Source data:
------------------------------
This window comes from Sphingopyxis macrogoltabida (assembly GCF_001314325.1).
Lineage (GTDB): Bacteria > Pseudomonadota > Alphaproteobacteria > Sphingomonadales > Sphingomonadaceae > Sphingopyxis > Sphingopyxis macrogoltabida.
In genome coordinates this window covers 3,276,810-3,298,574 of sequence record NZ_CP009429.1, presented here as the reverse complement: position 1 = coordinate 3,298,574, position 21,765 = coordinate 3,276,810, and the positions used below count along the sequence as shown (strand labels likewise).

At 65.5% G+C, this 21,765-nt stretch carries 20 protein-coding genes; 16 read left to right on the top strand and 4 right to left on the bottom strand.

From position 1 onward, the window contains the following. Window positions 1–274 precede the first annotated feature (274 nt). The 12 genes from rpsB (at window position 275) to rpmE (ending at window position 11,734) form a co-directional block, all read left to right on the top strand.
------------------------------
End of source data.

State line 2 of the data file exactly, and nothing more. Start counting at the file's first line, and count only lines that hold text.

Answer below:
Lineage (GTDB): Bacteria > Pseudomonadota > Alphaproteobacteria > Sphingomonadales > Sphingomonadaceae > Sphingopyxis > Sphingopyxis macrogoltabida.